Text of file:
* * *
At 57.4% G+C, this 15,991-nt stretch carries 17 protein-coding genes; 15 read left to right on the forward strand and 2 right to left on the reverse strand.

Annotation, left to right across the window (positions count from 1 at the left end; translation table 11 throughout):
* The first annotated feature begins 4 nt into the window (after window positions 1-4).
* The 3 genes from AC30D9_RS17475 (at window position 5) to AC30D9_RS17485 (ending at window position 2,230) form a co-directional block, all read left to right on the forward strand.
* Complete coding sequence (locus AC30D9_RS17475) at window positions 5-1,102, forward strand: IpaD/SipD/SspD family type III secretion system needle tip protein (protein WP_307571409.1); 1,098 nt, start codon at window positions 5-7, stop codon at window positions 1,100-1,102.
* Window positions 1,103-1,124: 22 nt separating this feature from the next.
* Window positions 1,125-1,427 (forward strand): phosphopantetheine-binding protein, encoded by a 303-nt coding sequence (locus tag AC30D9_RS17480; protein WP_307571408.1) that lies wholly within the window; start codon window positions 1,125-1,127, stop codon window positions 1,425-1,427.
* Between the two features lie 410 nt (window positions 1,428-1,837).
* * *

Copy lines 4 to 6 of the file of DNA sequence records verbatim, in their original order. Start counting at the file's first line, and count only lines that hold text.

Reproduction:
* The 3 genes from AC30D9_RS17475 (at window position 5) to AC30D9_RS17485 (ending at window position 2,230) form a co-directional block, all read left to right on the forward strand.
* Complete coding sequence (locus AC30D9_RS17475) at window positions 5-1,102, forward strand: IpaD/SipD/SspD family type III secretion system needle tip protein (protein WP_307571409.1); 1,098 nt, start codon at window positions 5-7, stop codon at window positions 1,100-1,102.
* Window positions 1,103-1,124: 22 nt separating this feature from the next.